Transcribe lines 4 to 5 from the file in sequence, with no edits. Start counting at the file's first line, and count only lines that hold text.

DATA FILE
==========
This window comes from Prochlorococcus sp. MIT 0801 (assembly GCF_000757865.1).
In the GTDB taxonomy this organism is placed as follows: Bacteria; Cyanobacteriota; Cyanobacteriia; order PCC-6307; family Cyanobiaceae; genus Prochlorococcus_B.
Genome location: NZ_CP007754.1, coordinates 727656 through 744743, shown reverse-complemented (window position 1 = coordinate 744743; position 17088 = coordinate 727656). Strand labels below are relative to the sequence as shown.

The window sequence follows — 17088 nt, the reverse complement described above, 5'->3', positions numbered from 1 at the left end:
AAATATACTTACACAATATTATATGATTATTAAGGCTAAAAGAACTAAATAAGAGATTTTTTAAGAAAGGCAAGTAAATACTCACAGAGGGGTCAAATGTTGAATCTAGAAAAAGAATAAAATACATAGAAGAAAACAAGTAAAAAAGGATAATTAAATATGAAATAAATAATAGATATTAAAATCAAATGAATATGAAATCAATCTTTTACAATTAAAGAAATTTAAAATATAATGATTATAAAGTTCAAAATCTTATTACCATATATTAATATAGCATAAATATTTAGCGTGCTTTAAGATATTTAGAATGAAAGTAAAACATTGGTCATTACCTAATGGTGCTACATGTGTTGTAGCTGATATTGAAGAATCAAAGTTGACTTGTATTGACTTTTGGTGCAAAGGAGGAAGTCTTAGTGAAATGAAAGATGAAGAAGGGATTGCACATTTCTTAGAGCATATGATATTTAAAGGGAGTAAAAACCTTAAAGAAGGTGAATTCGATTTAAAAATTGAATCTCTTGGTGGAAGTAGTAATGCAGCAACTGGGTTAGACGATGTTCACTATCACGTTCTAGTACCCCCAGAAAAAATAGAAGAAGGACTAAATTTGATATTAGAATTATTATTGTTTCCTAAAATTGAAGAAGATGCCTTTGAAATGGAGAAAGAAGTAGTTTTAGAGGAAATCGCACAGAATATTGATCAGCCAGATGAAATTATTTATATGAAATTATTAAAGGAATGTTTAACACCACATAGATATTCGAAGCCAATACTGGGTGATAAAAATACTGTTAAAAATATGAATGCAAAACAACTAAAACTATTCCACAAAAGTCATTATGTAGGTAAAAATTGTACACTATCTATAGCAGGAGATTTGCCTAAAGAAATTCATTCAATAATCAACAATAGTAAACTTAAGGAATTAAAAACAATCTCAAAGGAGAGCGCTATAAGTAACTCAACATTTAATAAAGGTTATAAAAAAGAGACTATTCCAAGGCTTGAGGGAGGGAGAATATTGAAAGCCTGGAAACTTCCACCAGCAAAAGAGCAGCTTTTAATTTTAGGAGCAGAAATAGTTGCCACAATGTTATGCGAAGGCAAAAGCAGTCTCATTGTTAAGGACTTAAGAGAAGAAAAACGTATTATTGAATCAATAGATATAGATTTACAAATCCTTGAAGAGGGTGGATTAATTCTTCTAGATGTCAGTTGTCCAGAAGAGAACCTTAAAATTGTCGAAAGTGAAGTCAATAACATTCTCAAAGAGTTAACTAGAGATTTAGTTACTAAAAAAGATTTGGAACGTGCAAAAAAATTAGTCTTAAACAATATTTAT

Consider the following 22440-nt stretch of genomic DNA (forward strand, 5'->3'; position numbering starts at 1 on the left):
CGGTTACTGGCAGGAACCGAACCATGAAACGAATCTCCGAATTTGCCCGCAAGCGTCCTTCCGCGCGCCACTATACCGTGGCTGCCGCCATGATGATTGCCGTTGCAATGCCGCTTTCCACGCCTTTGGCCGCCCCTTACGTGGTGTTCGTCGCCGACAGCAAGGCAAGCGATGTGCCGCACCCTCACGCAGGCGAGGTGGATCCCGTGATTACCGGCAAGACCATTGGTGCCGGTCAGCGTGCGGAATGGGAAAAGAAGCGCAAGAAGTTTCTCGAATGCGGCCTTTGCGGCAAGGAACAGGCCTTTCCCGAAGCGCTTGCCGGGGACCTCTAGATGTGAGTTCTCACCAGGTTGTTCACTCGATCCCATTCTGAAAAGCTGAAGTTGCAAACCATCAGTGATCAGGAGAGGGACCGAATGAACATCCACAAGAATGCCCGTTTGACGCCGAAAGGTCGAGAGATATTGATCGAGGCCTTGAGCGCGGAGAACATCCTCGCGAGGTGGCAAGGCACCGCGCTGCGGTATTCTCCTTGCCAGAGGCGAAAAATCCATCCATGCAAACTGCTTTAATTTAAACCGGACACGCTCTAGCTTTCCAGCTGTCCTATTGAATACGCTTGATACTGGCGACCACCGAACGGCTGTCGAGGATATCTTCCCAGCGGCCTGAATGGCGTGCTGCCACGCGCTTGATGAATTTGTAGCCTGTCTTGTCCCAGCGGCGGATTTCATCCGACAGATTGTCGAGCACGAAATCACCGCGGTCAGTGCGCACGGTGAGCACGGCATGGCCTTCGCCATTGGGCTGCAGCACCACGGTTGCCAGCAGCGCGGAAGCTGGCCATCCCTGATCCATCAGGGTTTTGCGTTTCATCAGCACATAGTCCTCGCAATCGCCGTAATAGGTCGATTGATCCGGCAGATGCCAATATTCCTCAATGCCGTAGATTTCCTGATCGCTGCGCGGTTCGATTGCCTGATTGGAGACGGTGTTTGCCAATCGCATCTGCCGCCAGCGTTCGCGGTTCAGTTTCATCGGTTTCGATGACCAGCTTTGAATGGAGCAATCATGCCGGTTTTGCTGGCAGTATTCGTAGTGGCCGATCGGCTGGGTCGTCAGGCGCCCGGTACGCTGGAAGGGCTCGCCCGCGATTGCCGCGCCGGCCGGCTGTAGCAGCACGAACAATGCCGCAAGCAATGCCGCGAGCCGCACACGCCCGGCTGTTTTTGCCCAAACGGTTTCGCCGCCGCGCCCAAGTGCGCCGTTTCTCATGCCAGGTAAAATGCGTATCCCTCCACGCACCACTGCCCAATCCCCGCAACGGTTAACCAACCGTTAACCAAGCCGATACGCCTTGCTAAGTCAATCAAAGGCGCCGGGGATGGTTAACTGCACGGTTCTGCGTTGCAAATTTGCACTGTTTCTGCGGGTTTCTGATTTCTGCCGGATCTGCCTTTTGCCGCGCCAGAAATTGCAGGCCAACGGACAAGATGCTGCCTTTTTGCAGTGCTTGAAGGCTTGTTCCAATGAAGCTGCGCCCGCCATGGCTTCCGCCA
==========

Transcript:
The window sequence follows — 17088 nt, the reverse complement described above, 5'->3', positions numbered from 1 at the left end:
AAATATACTTACACAATATTATATGATTATTAAGGCTAAAAGAACTAAATAAGAGATTTTTTAAGAAAGGCAAGTAAATACTCACAGAGGGGTCAAATGTTGAATCTAGAAAAAGAATAAAATACATAGAAGAAAACAAGTAAAAAAGGATAATTAAATATGAAATAAATAATAGATATTAAAATCAAATGAATATGAAATCAATCTTTTACAATTAAAGAAATTTAAAATATAATGATTATAAAGTTCAAAATCTTATTACCATATATTAATATAGCATAAATATTTAGCGTGCTTTAAGATATTTAGAATGAAAGTAAAACATTGGTCATTACCTAATGGTGCTACATGTGTTGTAGCTGATATTGAAGAATCAAAGTTGACTTGTATTGACTTTTGGTGCAAAGGAGGAAGTCTTAGTGAAATGAAAGATGAAGAAGGGATTGCACATTTCTTAGAGCATATGATATTTAAAGGGAGTAAAAACCTTAAAGAAGGTGAATTCGATTTAAAAATTGAATCTCTTGGTGGAAGTAGTAATGCAGCAACTGGGTTAGACGATGTTCACTATCACGTTCTAGTACCCCCAGAAAAAATAGAAGAAGGACTAAATTTGATATTAGAATTATTATTGTTTCCTAAAATTGAAGAAGATGCCTTTGAAATGGAGAAAGAAGTAGTTTTAGAGGAAATCGCACAGAATATTGATCAGCCAGATGAAATTATTTATATGAAATTATTAAAGGAATGTTTAACACCACATAGATATTCGAAGCCAATACTGGGTGATAAAAATACTGTTAAAAATATGAATGCAAAACAACTAAAACTATTCCACAAAAGTCATTATGTAGGTAAAAATTGTACACTATCTATAGCAGGAGATTTGCCTAAAGAAATTCATTCAATAATCAACAATAGTAAACTTAAGGAATTAAAAACAATCTCAAAGGAGAGCGCTATAAGTAACTCAACATTTAATAAAGGTTATAAAAAAGAGACTATTCCAAGGCTTGAGGGAGGGAGAATATTGAAAGCCTGGAAACTTCCACCAGCAAAAGAGCAGCTTTTAATTTTAGGAGCAGAAATAGTTGCCACAATGTTATGCGAAGGCAAAAGCAGTCTCATTGTTAAGGACTTAAGAGAAGAAAAACGTATTATTGAATCAATAGATATAGATTTACAAATCCTTGAAGAGGGTGGATTAATTCTTCTAGATGTCAGTTGTCCAGAAGAGAACCTTAAAATTGTCGAAAGTGAAGTCAATAACATTCTCAAAGAGTTAACTAGAGATTTAGTTACTAAAAAAGATTTGGAACGTGCAAAAAAATTAGTCTTAAACAATATTTAT